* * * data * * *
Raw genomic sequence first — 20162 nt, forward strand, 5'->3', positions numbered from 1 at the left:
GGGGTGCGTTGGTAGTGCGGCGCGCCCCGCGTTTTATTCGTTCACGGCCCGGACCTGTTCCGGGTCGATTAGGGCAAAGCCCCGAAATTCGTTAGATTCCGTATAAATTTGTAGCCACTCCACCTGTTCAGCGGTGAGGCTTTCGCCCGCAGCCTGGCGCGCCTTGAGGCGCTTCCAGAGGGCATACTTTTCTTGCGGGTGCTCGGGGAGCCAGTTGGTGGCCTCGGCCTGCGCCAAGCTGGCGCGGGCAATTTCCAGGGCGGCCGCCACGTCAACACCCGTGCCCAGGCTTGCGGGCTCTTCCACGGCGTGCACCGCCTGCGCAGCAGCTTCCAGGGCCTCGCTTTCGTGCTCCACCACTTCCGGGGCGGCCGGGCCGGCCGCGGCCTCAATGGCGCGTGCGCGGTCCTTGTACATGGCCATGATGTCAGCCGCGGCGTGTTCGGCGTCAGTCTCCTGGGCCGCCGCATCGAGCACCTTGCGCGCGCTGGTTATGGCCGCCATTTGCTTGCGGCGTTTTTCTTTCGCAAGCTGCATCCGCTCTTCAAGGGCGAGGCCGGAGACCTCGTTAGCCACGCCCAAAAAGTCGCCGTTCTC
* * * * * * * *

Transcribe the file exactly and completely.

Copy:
Raw genomic sequence first — 20162 nt, forward strand, 5'->3', positions numbered from 1 at the left:
GGGGTGCGTTGGTAGTGCGGCGCGCCCCGCGTTTTATTCGTTCACGGCCCGGACCTGTTCCGGGTCGATTAGGGCAAAGCCCCGAAATTCGTTAGATTCCGTATAAATTTGTAGCCACTCCACCTGTTCAGCGGTGAGGCTTTCGCCCGCAGCCTGGCGCGCCTTGAGGCGCTTCCAGAGGGCATACTTTTCTTGCGGGTGCTCGGGGAGCCAGTTGGTGGCCTCGGCCTGCGCCAAGCTGGCGCGGGCAATTTCCAGGGCGGCCGCCACGTCAACACCCGTGCCCAGGCTTGCGGGCTCTTCCACGGCGTGCACCGCCTGCGCAGCAGCTTCCAGGGCCTCGCTTTCGTGCTCCACCACTTCCGGGGCGGCCGGGCCGGCCGCGGCCTCAATGGCGCGTGCGCGGTCCTTGTACATGGCCATGATGTCAGCCGCGGCGTGTTCGGCGTCAGTCTCCTGGGCCGCCGCATCGAGCACCTTGCGCGCGCTGGTTATGGCCGCCATTTGCTTGCGGCGTTTTTCTTTCGCAAGCTGCATCCGCTCTTCAAGGGCGAGGCCGGAGACCTCGTTAGCCACGCCCAAAAAGTCGCCGTTCTC